Antimalarials for Juvenile Idiopathic Arthritis
All medicines have side effects. But many people don't feel the side effects, or they are able to deal with them. Ask your pharmacist about the side effects of each medicine your child takes. Side effects are also listed in the information that comes with the medicine.
Here are some important things to think about:
- Usually the benefits of the medicine are more important than any minor side effects.
- Side effects may go away after your child takes the medicine for a while.
- If side effects still bother your child and you wonder if he or she should keep taking the medicine, call your doctor. He or she may be able to lower the dose or change the medicine. Do not suddenly quit taking your medicine unless your doctor tells you to.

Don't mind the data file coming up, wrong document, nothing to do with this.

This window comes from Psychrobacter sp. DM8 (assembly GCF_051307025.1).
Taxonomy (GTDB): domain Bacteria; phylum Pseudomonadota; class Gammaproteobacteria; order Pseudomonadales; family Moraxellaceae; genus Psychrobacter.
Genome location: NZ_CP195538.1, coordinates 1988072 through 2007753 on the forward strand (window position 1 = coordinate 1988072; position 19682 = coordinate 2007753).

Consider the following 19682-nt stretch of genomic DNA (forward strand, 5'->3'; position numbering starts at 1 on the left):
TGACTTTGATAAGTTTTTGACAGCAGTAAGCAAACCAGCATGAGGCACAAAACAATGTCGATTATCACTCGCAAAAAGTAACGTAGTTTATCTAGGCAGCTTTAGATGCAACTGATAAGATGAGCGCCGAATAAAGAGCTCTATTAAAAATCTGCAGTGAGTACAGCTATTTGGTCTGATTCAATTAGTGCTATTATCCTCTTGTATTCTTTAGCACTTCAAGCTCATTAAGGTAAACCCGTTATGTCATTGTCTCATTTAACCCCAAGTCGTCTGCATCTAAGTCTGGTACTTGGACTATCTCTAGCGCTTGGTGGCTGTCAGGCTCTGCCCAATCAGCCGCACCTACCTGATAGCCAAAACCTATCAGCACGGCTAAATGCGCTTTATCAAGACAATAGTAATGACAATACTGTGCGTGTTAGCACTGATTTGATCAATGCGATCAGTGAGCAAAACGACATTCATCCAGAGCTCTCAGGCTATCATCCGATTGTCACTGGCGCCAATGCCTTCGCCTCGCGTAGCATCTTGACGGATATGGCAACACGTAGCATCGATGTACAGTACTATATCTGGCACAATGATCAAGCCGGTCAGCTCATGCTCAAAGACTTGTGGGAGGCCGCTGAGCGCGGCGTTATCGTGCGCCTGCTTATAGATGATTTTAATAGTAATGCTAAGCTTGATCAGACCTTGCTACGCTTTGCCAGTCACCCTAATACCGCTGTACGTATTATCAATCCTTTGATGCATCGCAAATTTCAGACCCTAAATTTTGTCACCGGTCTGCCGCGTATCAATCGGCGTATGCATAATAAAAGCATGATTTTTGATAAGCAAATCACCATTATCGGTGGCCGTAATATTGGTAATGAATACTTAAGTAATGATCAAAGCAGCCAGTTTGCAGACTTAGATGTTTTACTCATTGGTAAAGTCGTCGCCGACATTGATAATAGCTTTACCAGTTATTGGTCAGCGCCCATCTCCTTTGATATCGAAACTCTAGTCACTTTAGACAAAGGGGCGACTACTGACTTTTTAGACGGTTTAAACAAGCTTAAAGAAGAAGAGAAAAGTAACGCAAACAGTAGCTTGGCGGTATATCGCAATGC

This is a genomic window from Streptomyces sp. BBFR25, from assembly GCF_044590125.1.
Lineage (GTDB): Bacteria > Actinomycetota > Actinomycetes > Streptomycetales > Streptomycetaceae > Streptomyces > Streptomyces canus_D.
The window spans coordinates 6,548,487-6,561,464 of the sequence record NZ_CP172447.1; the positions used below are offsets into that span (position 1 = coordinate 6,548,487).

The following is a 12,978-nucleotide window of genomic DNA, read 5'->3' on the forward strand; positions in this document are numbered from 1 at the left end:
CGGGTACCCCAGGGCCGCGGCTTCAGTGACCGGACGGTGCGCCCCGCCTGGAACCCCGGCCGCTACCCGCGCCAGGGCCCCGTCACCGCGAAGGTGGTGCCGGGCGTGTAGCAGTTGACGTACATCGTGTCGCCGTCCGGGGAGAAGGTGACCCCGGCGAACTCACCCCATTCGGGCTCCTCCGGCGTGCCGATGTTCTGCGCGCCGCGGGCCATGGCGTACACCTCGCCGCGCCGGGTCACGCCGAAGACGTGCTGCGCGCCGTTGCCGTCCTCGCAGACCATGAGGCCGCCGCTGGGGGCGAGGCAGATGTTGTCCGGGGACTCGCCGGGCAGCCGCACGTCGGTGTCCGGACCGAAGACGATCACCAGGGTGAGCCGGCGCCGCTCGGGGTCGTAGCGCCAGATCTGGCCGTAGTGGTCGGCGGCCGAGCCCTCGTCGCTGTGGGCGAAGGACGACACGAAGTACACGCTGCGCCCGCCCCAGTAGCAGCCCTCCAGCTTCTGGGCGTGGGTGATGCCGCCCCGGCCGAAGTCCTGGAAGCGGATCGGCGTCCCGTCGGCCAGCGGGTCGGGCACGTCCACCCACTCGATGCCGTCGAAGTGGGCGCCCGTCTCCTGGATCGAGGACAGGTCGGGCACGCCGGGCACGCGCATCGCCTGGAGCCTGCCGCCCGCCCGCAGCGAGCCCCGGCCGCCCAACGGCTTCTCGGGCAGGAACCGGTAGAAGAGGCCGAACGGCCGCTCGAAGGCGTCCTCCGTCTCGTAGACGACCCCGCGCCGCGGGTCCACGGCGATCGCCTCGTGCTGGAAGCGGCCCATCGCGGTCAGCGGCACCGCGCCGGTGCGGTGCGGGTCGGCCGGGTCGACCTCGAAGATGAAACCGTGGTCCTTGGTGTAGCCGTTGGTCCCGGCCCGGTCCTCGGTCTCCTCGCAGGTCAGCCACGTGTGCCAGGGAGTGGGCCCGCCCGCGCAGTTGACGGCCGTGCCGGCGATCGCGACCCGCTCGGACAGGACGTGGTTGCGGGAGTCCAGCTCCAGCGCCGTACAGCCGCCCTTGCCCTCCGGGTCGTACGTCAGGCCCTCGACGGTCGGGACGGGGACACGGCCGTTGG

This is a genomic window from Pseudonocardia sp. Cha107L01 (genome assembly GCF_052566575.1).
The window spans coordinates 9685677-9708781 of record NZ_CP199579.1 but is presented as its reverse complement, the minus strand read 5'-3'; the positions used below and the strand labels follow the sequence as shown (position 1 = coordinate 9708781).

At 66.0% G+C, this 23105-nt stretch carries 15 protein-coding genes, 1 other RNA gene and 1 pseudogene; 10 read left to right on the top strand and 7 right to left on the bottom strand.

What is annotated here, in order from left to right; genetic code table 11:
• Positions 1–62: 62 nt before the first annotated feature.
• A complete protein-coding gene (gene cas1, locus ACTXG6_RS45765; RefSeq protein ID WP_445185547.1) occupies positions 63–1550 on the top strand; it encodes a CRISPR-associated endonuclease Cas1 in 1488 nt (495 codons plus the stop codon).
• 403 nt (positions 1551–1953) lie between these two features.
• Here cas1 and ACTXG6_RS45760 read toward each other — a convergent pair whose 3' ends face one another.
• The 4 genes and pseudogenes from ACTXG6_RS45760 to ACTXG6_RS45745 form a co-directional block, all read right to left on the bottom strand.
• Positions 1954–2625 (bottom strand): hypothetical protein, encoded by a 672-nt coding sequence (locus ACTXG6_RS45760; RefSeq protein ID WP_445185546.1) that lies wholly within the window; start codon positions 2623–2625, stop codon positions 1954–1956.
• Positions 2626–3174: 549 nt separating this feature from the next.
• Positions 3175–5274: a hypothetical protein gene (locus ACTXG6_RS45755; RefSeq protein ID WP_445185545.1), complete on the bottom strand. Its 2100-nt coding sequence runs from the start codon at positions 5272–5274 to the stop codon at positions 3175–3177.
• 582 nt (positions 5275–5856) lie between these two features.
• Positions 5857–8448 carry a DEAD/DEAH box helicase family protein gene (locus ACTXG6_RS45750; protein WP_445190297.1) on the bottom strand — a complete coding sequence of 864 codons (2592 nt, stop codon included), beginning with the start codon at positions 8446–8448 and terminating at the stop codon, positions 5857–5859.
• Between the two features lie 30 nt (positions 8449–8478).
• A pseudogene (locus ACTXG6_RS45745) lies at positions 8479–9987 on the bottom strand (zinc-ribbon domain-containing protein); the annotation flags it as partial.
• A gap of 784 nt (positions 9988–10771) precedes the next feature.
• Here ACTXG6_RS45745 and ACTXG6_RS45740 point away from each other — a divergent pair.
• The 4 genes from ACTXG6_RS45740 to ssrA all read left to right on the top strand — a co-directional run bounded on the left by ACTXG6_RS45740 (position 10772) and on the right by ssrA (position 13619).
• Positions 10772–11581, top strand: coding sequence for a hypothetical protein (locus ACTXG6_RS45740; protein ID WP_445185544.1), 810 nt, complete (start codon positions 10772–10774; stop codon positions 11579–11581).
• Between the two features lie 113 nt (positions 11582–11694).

Call 911 or other emergency services right away if your child has:
- Trouble breathing.
- Swelling of his or her face, lips, tongue, or throat.
Call your doctor right away if your child has:
- Any blurred vision, problems seeing to read, or changes in vision. Your doctor may have you check your child's vision at least once a month using an Reference Amsler grid Opens New Window Reference Opens New Window. This is a chart with lines and a dot at the center. The chart lets you monitor changes in vision. If you or your child notices any changes in vision or changes in his or her view of the Amsler grid, call your doctor.
Common side effects of this medicine include:
- Nausea or vomiting.
- Stomach cramps.
See Drug Reference for a full list of side effects. (Drug Reference is not available in all systems.)
|By:||Reference Healthwise Staff||Last Revised: June 5, 2012|
|Medical Review:||Reference Susan C. Kim, MD - Pediatrics
Reference John Pope, MD - Pediatrics